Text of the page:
The Department of Justice (DOJ) recently announced that the CEO of Indiana-based American Senior Communities (ASC) was sentenced to over 9 years in federal prison for his involvement in a “massive fraud, kickback, and money laundering conspiracy.” This is the latest in a series of cases in which federal authorities have held health care executives personally liable for corporate misconduct.
James Burkhart pleaded guilty to three federal felony offenses: conspiracy to commit fraud, conspiracy to violate the anti-kickback statute and money laundering. Burkhart and his co-conspirators funneled nearly $19.4 million in fraud and kickbacks to themselves through a web of shell companies, with most of the money originating from Indiana’s public health system. Burkhart then used this money to purchase property, vacations, jewelry and even gold bars.
The DOJ press release reported that Burkhart once told a vendor, who would later become an informant, “I’ll get mine, I always told ya, I’ll get mine one way or another.” Burkhart and his co-conspirators asked the vendor to inflate his bills by 30 percent and pay the overage to one of their shell companies. The vendor refused and went to the FBI, which then launched an investigation along with the IRS and HHS-OIG.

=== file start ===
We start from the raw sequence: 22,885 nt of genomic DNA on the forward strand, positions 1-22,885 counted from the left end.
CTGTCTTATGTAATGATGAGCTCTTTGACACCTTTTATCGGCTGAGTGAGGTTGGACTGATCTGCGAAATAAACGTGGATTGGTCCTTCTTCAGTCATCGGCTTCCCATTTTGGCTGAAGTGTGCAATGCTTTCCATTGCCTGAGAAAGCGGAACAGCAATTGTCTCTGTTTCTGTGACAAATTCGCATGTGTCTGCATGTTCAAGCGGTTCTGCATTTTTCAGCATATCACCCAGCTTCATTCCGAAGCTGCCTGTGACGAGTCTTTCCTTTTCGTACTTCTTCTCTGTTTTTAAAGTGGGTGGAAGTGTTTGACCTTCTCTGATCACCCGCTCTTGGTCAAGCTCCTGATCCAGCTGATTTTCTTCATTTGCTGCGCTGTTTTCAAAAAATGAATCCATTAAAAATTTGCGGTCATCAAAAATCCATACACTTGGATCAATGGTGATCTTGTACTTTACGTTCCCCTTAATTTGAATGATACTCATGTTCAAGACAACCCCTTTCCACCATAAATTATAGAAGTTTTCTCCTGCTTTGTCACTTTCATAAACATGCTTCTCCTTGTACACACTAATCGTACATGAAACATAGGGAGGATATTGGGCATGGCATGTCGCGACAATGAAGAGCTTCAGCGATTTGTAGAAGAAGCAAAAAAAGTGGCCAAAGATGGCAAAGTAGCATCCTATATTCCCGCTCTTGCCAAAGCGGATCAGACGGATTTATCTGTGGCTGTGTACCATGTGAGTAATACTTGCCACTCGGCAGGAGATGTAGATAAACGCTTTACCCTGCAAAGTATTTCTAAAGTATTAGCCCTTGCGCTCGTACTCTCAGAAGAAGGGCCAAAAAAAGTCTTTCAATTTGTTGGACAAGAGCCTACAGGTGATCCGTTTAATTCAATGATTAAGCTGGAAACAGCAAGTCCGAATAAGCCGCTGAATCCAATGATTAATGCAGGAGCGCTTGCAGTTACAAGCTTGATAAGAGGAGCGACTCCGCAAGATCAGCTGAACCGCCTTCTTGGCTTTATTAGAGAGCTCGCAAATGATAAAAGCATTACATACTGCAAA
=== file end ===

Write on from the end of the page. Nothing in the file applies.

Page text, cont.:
The personal liability trend began with the DOJ’s publication of the “Yates Memo” in September 2015. Named after former Deputy Attorney General Sally Yates, the memo directed DOJ attorneys to follow six “key steps” for the prosecution of individuals when reviewing corporate fraud and abuse. Prior to the Yates Memo, there was an average of 5-6 settlements per year where individuals were personally named. In 2017, there were at least 33.
In addition to jail time, Burkhart’s gold bars and other seized assets will be criminally forfeited, and he will be required to pay full restitution and serve three years of supervised release following his prison sentence. His co-defendants are being sentenced in four separate hearings this month.